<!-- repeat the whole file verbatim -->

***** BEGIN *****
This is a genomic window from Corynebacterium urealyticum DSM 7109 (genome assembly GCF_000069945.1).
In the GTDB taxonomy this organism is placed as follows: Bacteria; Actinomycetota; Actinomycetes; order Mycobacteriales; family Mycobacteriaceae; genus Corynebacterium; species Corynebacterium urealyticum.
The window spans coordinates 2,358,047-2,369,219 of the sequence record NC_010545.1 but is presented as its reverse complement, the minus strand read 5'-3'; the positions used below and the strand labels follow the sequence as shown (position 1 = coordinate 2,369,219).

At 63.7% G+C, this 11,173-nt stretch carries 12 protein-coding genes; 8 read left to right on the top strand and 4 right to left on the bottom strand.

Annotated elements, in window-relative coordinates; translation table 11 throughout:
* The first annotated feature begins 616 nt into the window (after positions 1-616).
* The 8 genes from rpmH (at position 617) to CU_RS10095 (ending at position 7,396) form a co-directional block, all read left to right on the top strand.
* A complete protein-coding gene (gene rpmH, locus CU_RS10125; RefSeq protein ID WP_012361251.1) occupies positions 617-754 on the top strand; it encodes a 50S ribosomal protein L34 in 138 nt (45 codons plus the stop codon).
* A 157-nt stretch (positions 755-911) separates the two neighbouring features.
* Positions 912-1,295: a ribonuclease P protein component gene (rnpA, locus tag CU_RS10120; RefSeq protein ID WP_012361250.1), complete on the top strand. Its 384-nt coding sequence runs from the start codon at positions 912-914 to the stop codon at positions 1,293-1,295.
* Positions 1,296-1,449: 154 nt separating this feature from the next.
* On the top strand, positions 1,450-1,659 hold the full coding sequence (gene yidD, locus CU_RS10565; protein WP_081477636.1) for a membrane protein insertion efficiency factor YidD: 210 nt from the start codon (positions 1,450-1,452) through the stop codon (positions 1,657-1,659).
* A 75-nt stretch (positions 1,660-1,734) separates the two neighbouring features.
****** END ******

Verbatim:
This is a genomic window from Corynebacterium urealyticum DSM 7109 (genome assembly GCF_000069945.1).
In the GTDB taxonomy this organism is placed as follows: Bacteria; Actinomycetota; Actinomycetes; order Mycobacteriales; family Mycobacteriaceae; genus Corynebacterium; species Corynebacterium urealyticum.
The window spans coordinates 2,358,047-2,369,219 of the sequence record NC_010545.1 but is presented as its reverse complement, the minus strand read 5'-3'; the positions used below and the strand labels follow the sequence as shown (position 1 = coordinate 2,369,219).

At 63.7% G+C, this 11,173-nt stretch carries 12 protein-coding genes; 8 read left to right on the top strand and 4 right to left on the bottom strand.

Annotated elements, in window-relative coordinates; translation table 11 throughout:
* The first annotated feature begins 616 nt into the window (after positions 1-616).
* The 8 genes from rpmH (at position 617) to CU_RS10095 (ending at position 7,396) form a co-directional block, all read left to right on the top strand.
* A complete protein-coding gene (gene rpmH, locus CU_RS10125; RefSeq protein ID WP_012361251.1) occupies positions 617-754 on the top strand; it encodes a 50S ribosomal protein L34 in 138 nt (45 codons plus the stop codon).
* A 157-nt stretch (positions 755-911) separates the two neighbouring features.
* Positions 912-1,295: a ribonuclease P protein component gene (rnpA, locus tag CU_RS10120; RefSeq protein ID WP_012361250.1), complete on the top strand. Its 384-nt coding sequence runs from the start codon at positions 912-914 to the stop codon at positions 1,293-1,295.
* Positions 1,296-1,449: 154 nt separating this feature from the next.
* On the top strand, positions 1,450-1,659 hold the full coding sequence (gene yidD, locus CU_RS10565; protein WP_081477636.1) for a membrane protein insertion efficiency factor YidD: 210 nt from the start codon (positions 1,450-1,452) through the stop codon (positions 1,657-1,659).
* A 75-nt stretch (positions 1,660-1,734) separates the two neighbouring features.